Powerful but Poignant: Guerrero leads the BSO in Bernstein, Tchaikovsky

Photo courtesy of Robert Torres

Classical producers John Lim and Allison Pao attended the Boston Symphony Orchestra’s March 17th performance of Tchaikovsky’s 6th Symphony (“Pathétique”) and Bernstein’s 3rd Symphony (“Kaddish”) under the direction of guest conductor Giancarlo Guerrero.

Tchaikovsky’s 6th and final Symphony, also known as the Pathétique Symphony, was one of the last pieces composed by Tchaikovsky. At times playful and at times deeply somber, the Pathétique Symphony demonstrates Tchaikovsky’s ability to traverse a tremendous landscape of emotions.

In his powerful rendition of Tchaikovsky’s 6th Symphony, Guerrero showcased his deep familiarity with the music as he led the BSO through the different musical worlds of each movement. The first movement showcased the unparalleled skill and mastery of individual sections within the BSO. The extended viola solos throughout the first movement were masterfully led by principal violist Danny Kim. And the powerful entrance of the brass reminded the audience what a world-class brass section sounds like. After the solemn conclusion of the first movement, Guerrero took a moment for the audience to recollect. Just before the downbeat of the second movement, he turned to his right and gave a playful wink to the balcony audience. As he guided the orchestra through the lilting 5/4-time dance, Guerrero conveyed the music’s lighthearted character through his dance-like motions on the podium and his amusing facial expressions to the orchestra.

In the third movement, Guerrero held the audience in playful suspense, as if the orchestra were keeping a secret from the audience for as long as possible. The scherzo nature at the beginning of the movement gradually developed into a more triumphant, grandiose character. The movement, which concludes with a deceptively resolute finale, would have elicited immediate applause from the audience, had Guerrero not started the fourth movement almost attacca or without a pause. The solemn final movement sounded like an apology for the exuberance of the previous movement, as if Tchaikovsky was atoning for his display of joy. The music gradually decays in spirit as the music succumbs to the suffocating forces of death and fate. After the final note of the celli and bass died out, Guerrero held both orchestra and audience captive for a few seconds of silence, giving space for the music to exhale its dying breath. Guerrero’s ability to evoke these vast, intense worlds of emotion – especially with an orchestra he does not normally collaborate with – demonstrated his true artistry as a conductor and musician.

After the intermission, Guerrero led the orchestra in an intense performance of Leonard Bernstein’s “Kaddish” Symphony No. 3 to commemorate the composer’s centennial. In this symphony, Bernstein subverts the traditional Jewish Kaddish prayer to convey his humanistic message. Rather than containing abundant praise for God, the text of Bernstein’s Kaddish judges God in defense of humanity.

The opening immediately establishes the inverted nature of Bernstein’s Kaddish. “O, my Father: ancient, hallowed, lonely, disappointed Father: betrayed and rejected Ruler of the Universe.” Narrator Laila Robins spoke with a sense of urgency. She was accompanied by an incoherent, barely perceptible noise which emerged from the chorus at the back of the stage. Every so often, the shimmering sheet of sound woven by the upper strings would be interrupted by brash interjections from the trumpets and thundering downbeats from the timpani. The solo string sections were beautifully transparent yet somehow still stagnant, keeping audience members on the edge of their seats. The repeated “amens” sung by the chorus in the second movement would more accurately be described as animalistic screams. A few rays of peace seem to peek through this otherwise dark, violent, and aggressive piece, replete with lush strings and soaring melodies, but Bernstein never lets the phrases quite resolve, and the third movement ends on a final dissonant chord. Guerrero masterfully maintained this tense atmosphere throughout the entirety of this forty-minute piece, never once allowing the musicians, singers, listeners, or himself to rest.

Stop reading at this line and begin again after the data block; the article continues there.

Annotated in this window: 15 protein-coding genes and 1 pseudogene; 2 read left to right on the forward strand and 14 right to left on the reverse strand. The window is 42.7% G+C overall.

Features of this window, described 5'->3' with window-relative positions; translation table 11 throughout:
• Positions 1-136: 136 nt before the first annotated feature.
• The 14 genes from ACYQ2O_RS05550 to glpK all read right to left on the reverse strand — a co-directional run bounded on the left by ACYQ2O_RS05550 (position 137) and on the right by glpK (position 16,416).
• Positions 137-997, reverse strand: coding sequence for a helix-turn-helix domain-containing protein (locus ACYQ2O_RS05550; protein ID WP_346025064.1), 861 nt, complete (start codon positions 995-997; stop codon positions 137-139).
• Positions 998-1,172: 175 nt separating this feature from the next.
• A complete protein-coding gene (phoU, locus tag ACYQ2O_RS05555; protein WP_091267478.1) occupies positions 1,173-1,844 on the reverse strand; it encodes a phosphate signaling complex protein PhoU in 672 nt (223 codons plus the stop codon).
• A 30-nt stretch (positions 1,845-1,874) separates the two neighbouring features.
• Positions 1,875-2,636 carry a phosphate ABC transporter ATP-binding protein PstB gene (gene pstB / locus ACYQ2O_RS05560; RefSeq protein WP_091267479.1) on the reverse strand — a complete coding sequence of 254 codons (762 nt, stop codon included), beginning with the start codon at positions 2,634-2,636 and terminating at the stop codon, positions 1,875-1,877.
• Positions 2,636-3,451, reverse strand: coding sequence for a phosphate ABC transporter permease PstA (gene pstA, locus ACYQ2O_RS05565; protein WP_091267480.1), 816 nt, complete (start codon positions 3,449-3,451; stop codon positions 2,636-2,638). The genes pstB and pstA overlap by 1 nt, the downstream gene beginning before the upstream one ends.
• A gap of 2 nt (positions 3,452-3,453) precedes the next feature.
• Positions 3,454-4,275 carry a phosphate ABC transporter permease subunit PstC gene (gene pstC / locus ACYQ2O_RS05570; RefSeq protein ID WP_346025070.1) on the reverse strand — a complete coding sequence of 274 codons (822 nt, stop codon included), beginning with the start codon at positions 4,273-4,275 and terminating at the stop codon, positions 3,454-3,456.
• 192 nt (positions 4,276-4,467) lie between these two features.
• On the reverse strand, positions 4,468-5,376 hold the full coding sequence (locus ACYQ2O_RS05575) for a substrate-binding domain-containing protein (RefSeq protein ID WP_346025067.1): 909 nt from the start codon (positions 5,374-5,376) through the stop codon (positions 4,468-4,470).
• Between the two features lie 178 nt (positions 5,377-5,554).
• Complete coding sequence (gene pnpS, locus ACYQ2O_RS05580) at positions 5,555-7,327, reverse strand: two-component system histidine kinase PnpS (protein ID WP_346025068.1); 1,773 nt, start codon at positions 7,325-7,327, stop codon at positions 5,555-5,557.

Guerrero brought the listeners along the transformative journey of the narrator, who passionately confronts God for failing to honor his covenant with humanity. The narrator’s emotions of anger, fear, and then finally, understanding, were expressed not only through her own speech but also through the playing of the orchestra, the singing of the chorus, and ultimately, through the conducting of Guerrero. Coordination of the orchestra, mixed chorus, boys’ choir, speaker, and soprano solo must have been not only logistically but also musically difficult, but each was equally committed to providing a cohesive, compelling and convincing performance. Guerrero was equally effective highlighting the tender emotions of the Tchaikovsky as he was emphasizing the spiritual components of the Bernstein, and his successful performance of this ambitious program is a true testament to his remarkable musicianship.

Allison Pao '21 and John Lim '20 are Producers for WHRB Classical. You can hear classical music on WHRB on Mondays - Fridays 1pm - 10 pm, Saturdays 1pm - 9pm, and Sundays 2pm - midnight.